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An OLED Licensor in Ireland who has Sued Samsung & LG, now claims that Apple has Infringed their acquired Casio Computer patent

1 x cover Solas

 

Apple has been sued by an Irish Company based out of Dublin by the name Solas OLED Ltd. for patent infringement. Solas was only formed four years ago and position themselves as owner and licensor of technology focused on the OLED market from the smallest OLED watch display to the largest OLED TV.

 

The company, that only has 5 shareholders, appears to be nothing more than a patent troll. They're on record having sued Google, LG and Samsung. They're now suing Apple with patent 7,868,880 that they "acquired" from Casio Computer Co., Ltd. (Tokyo, JP) solely for the purpose of suing tech companies with deep pockets.

 

The patent was granted in 2011, five years before Solas OLED even existed, titled "Display Apparatus and drive control method thereof." You could review it here.

 

The company claims that Apple Watch 3, Apple Watch 4, and Apple Watch 5 directly infringe, literally and/or under the doctrine of equivalents, at least claims 2-40 of the ’880 Patent.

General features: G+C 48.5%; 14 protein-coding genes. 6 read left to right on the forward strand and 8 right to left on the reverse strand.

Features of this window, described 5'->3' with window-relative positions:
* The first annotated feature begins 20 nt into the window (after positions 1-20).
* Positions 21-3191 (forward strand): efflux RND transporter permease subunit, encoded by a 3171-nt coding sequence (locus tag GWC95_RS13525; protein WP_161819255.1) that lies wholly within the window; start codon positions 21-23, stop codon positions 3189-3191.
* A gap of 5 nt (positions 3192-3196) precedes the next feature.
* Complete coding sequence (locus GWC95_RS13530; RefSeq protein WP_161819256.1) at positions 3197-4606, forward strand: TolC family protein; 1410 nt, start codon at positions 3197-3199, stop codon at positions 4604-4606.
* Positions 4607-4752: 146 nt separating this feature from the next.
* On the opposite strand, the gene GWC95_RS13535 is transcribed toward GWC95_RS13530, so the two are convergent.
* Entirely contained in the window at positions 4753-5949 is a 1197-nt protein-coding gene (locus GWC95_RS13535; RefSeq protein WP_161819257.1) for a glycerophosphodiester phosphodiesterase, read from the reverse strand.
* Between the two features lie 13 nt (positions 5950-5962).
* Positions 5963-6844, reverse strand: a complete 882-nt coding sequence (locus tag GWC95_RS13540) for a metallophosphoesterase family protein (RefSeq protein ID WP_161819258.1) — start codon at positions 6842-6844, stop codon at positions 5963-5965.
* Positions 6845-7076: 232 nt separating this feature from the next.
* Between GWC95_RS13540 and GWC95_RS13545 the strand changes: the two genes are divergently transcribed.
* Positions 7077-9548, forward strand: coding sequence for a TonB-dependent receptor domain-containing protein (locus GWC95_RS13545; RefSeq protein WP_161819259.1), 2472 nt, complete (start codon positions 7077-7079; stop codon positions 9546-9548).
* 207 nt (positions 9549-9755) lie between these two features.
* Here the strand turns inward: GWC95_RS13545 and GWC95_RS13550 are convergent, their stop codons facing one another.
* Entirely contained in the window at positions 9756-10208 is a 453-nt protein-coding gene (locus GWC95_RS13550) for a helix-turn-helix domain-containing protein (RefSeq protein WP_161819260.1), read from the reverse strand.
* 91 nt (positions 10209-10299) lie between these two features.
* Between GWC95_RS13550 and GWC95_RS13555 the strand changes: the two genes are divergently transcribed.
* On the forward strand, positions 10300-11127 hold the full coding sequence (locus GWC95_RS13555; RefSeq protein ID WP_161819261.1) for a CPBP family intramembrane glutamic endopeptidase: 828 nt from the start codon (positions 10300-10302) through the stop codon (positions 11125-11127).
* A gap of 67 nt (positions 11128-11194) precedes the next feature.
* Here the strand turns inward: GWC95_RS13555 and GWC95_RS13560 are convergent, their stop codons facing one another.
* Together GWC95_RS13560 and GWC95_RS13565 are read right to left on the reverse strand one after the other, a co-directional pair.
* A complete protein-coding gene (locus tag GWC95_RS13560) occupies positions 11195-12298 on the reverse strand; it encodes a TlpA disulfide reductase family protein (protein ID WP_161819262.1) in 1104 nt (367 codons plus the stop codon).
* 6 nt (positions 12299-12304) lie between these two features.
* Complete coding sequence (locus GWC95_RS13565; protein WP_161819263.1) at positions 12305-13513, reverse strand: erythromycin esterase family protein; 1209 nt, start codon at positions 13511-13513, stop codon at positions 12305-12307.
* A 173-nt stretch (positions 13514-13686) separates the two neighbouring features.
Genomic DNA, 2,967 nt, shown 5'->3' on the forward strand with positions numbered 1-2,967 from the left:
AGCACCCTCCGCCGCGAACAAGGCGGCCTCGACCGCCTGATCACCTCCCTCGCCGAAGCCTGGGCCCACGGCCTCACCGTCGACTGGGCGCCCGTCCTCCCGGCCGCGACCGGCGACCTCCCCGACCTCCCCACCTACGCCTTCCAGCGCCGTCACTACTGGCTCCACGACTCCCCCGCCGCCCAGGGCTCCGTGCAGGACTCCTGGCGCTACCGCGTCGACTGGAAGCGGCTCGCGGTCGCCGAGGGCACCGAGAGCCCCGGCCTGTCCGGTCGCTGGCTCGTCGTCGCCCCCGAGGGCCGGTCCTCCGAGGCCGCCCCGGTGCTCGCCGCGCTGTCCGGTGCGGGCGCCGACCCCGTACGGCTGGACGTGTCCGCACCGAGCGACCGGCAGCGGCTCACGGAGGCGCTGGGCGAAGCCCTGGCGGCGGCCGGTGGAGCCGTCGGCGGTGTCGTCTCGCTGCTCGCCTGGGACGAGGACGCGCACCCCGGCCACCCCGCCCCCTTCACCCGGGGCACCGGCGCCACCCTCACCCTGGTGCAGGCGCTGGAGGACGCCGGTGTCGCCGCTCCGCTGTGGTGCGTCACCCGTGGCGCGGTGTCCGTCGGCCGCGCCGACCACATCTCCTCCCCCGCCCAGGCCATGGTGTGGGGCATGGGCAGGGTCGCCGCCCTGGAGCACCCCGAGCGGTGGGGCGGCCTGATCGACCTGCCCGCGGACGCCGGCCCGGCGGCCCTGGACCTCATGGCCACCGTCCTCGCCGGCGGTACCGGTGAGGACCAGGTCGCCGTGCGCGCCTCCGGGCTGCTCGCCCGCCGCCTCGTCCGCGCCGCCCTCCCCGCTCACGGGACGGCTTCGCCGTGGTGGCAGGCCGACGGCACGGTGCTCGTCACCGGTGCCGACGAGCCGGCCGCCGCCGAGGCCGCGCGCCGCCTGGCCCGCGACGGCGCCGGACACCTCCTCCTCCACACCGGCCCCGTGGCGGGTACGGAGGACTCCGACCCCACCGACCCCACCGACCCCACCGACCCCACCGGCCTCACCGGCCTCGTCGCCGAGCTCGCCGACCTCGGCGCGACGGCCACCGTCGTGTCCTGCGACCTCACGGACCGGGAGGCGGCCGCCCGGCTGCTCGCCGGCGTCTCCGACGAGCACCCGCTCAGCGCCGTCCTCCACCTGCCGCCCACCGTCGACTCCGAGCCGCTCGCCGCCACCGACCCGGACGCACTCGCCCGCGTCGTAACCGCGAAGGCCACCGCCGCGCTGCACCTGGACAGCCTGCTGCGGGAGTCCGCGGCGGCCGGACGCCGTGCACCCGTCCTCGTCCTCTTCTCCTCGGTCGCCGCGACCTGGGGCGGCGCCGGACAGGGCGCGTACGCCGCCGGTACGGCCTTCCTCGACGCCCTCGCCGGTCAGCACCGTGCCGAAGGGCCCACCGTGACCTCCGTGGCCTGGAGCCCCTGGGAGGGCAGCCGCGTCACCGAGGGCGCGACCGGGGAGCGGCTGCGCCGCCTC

For more details, read the Plaintiff's full complaint filed with the court in the SCRIBD document below, courtesy of Patently Apple.

 

Solas OLED v Apple - Patent... by Jack Purcher

 

For the record, Apple, Google, Intel and Cisco filed a complaint in a California Court against the Director of the U.S. Patent Office earlier this month for allowing patent trolls to bring cases based on invalid claims to court which is costing big technology companies billions every year.

 

The complaint noted that "IPR was a centerpiece of Congress’s efforts to strengthen the U.S. patent system in the Leahy-Smith America Invents Act (“AIA”) of 2011.

 

Congress accordingly created IPR to provide a more efficient and streamlined administrative alternative to litigation for determining patentability before specialized patent judges. IPR has served to enhance the U.S. patent system and strengthen U.S. technology and innovation by weeding out thousands of invalid patent claims."

 

It's patent infringement cases like the one filed by Solas OLED against Apple that the law was intended to stop.

 

10.4F - Patently Legal

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